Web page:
Whether it is actually eatable will be known when a careful analysis has been made. The relief expedition found a heap of opened cans which had ' been thrown away uneaten. Expeditions of this nature are always popular with seamen, and innumerable were the appli- cations sent to me ; but still more abundant were the offers to " serve in any capacity " which poured in from all parts of the country, from people of all classes, many of whom had never seen the sea. Englishmen, as of old, to be clierisbed, I trust, as the most valuable of our national characteristics — as that which has so largely contributed to make England what she is. This gentleman had pre- viously commanded some of our very finest mer- chant ships, the latest being the steam-transport ' Adelaide ' of 2500 tons : he had but recently returned, in ill-health, from the Black Sea, where he was most actively employed during the greater part of the Crimean campaign. H 5 0 0 The brother and sisters of the late John and Thomas Hart- nell, of H.
has denied the reward of their labours, the return to their homes, to the affectionate embrace of their families and friends, and the acknowledgments of a grateful nation.'' PREFACE. She was placed in the hands of her builders, Messrs.
The immediate bestowal of the * At the Aberdeen meeting the Prince Consort thus spoke : — *' The Aberdeen whaler braves the icy regions of the Polar sea to seek and to battle with the great monster of the deep ; he has materially assisted in opening these icebound regions to the re- searches of science ; he fearlessly aided in the search after Sir John Franklin and his gallant companions whom their country sent forth on this mission ; but to whom Providence, alas ! The velvet hangings and splendid furniture of the yacht, and also every- thing not constituting a part of the vessel's strengthening, were to be removed ; the large c ri TTm GS OF THE ' FOX.' Chap. skylights and capacious ladderways Iiad to be reduced to limits more adapted to a polar clime ; tlie whole vessel to be externally sheathed with stout planking, and internally fortified by strong cross beams, longitudinal beams, iron stanchions, and diagonal fastenings ; the false keel taken off, the slender brass propeller replaced by a massive iron one, the boiler taken out, altered, and enlarged ; the sharp stem to be cased in iron until it resembled a ponderous chisel set up edgeways ; even the yacht's rig had to be altered.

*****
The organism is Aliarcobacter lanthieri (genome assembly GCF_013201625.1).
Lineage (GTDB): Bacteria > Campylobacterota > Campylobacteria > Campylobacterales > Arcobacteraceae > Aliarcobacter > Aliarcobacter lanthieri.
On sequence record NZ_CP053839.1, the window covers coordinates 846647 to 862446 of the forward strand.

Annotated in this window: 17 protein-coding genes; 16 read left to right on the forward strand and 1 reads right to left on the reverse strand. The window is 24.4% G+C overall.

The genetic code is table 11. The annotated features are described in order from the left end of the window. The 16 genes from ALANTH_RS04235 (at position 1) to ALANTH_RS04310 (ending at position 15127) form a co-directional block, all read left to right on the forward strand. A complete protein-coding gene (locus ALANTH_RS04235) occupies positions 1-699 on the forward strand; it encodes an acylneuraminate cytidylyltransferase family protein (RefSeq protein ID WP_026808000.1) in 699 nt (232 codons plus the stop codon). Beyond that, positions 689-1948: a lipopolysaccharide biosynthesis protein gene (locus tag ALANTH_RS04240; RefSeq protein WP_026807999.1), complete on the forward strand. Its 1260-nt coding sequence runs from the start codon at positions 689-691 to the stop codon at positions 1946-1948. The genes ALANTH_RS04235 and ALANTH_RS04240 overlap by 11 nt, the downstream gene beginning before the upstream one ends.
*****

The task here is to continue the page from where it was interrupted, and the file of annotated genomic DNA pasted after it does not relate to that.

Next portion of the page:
Lynch, of Limerick, whence the ' ' Renovation ' ' had sailed for Quebec. Simpson, the mate ; the third one is a rough sketch by an Eskimo of the two vessels when beset off King William Island in 1848. From the Admiralty inquiries made afterwards, there seems little doubt that these two ships were the famous ' ' Erebus ' ' and ' ' Terror l Pre6cnte C to ^Tbe Xibrar? of ^Toronto The Voyage of the ^Fox'' in the Arctic Seas. These kind hints have been but partially attended to, and, as time presses, it appears with the mass of its original imperfections, as when you read it in manuscript. It is need- less to add that this experience of public opinion confirmed my own impression that the glorious mission intrusted to me was in reality a great national duty. awarded to all composing those splendid expe- ditions, surely the effort became still more re- markable and worthy of approbation when its means were limited to one little vessel, con- taining but twenty-five souls, equipped and pro- visioned (although efficiently, yet) in a manner more according with the limited resources of a private individual than with those of the public purse.
A NARRATIVE DISCOVERY OF THE FATE SIR JOHN FRANKLIN HIS COMPANIONS. Such as it is, however, it affords me this valued opportunity of assuring you of the real gratification I feel in having been instrumental in accomplishing an object so dear to you. I could not but feel that, if the gigantic and admirably equipped national ex- peditions sent out upon precisely the same duty, and reflecting so much credit upon the Board of Admiralty, were ranked amongst the noblest efforts in cause of humanity any nation ever engaged in, and that, if high honour was 12 LADY FRANKLIN'S VISIT. The less the means, the more arduous I felt was the achievement.
The ships were last witnessed by Western eyes in Melville Bay. from their donation fund for the purchase of magnetic and other scientific instruments, in order that our anticipated approach to so interesting a locality as the Magnetic Pole might not be altogether barren of results.
Greenland, on July 26 of the same year, if, indeed, they were not the two seen on a floating iceberg off the Newfoundland Banks in April, 1851. Mt dear Lady Feanklin, m There is no one to whom I could with so much propriety or willingness dedicate my Journal as to you. Being desirous to retain for my vessel the privileges she formerly enjoyed as a yacht, my wishes were very promptly gratified ; in the first instance by the Eoyal Harwich Yacht Club, of which my officers and myself were enrolled as members — the Commodore, A. 11 member of the Eoyal Victoria Yacht Club for the period of my voyage.
Thus, M^Clintock has proved, that the strait named by Kenedy in an earlier private expe- dition of Lady Franklin after his companion the brave Lieutenant Bellot, and which has hitherto been regarded only as an impassable frozen channel, or ignored as a channel at all, is a navigable strait, the south shore of which is thus seen to be the northernmost land of the continent of America.